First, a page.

If you want to really hurt your parents, and you don’t have the nerve to be gay, the least you can do is go into the arts. I’m not kidding. The arts are not a way to make a living. They are a very human way of making life more bearable. Practicing an art, no matter how well or badly, is a way to make your soul grow, for heaven’s sake. Sing in the shower. Dance to the radio. Tell stories. Write a poem to a friend, even a lousy poem. Do it as well as you possible can. You will get an enormous reward. You will have created something. (From A Man Without a Country)
On the theory of teaching creative writing:
I don’t have the will to teach anymore. I only know the theory… It was stated by Paul Engle—the founder of the Writers Workshop at Iowa. He told me that, if the workshop ever got a building of its own, these words should be inscribed over the entrance: “Don’t take it all so seriously.” (From “an interview conducted with himself, by himself,” for The Paris Review)
I guarantee you that no modern story scheme, even plotlessness, will give a reader genuine satisfaction, unless one of those old-fashioned plots is smuggled in somewhere. I don’t praise plots as accurate representations of life, but as ways to keep readers reading. When I used to teach creative writing, I would tell the students to make their characters want something right away—even if it’s only a glass of water. Characters paralyzed by the meaninglessness of modern life still have to drink water from time to time. One of my students wrote a story about a nun who got a piece of dental floss stuck between her lower left molars, and who couldn’t get it out all day long. I thought that was wonderful. The story dealt with issues a lot more important than dental floss, but what kept readers going was anxiety about when the dental floss would finally be removed. Nobody could read that story without fishing around in his mouth with a finger. Now, there’s an admirable practical joke for you. When you exclude plot, when you exclude anyone’s wanting anything, you exclude the reader, which is a mean-spirited thing to do. You can also exclude the reader by not telling him immediately where the story is taking place, and who the people are [and what they want].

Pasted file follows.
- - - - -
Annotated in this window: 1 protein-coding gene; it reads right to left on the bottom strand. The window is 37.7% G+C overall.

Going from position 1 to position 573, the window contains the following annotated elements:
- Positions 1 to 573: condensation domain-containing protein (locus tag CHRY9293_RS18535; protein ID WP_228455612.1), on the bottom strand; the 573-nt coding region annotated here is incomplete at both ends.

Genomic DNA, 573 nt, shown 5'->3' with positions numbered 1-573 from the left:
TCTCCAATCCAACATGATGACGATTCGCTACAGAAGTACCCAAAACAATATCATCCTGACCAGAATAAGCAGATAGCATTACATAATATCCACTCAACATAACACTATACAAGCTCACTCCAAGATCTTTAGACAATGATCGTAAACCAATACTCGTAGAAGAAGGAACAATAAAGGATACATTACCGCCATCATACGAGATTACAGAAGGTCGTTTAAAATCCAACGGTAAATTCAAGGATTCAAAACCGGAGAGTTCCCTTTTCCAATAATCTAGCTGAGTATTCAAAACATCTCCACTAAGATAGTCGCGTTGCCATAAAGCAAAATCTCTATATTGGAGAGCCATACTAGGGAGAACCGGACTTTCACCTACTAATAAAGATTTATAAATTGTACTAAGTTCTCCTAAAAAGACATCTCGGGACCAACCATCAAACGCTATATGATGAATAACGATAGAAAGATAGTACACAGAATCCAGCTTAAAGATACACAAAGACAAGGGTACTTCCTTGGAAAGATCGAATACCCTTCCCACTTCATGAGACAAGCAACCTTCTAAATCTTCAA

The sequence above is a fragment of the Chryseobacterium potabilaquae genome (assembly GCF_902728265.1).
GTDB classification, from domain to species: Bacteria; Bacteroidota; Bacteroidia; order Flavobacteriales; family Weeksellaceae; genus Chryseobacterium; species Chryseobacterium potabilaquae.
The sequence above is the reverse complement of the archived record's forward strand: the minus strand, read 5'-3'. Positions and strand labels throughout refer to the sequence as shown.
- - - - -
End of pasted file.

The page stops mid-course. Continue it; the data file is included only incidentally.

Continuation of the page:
And you can put him to sleep by never having characters confront each other. Students like to say that they stage no confrontations because people avoid confrontations in modern life. “Modern life is so lonely,” they say. This is laziness. It’s the writer’s job to stage confrontations, so the characters will say surprising and revealing things, and educate and entertain us all. If a writer can’t or won’t do that, he should withdraw from the trade. (From “an interview conducted with himself, by himself,” for The Paris Review)
On not selling anything:
I used to teach a writer’s workshop at the University of Iowa back in the 1960s, and I would say at the start of every semester, “The role model for this course is Vincent van Gogh—who sold two paintings to his brother.” (Laughs.) I just sit and wait to see what’s inside me, and that’s the case for writing or for drawing, and then out it comes. There are times when nothing comes. James Brooks, the fine abstract-expressionist, I asked him what painting was like for him, and he said, “I put the first stroke on the canvas and then the canvas has to do half the work.” That’s how serious painters are. They’re waiting for the canvas to do half the work. (Laughs.) Come on. Wake up. (From The Last Interview)
On love in fiction:
So much of what happens in storytelling is mechanical, has to do with the technical problems of how to make a story work. Cowboy stories and policeman stories end in shoot-outs, for example, because shoot-outs are the most reliable mechanisms for making such stories end. There is nothing like death to say what is always such an artificial thing to say: “The end.” I try to keep deep love out of my stories because, once that particular subject comes up, it is almost impossible to talk about anything else. Readers don’t want to hear about anything else. They go gaga about love. If a lover in a story wins his true love, that’s the end of the tale, even if World War III is about to begin, and the sky is black with flying saucers. (From “an interview conducted with himself, by himself,” for The Paris Review)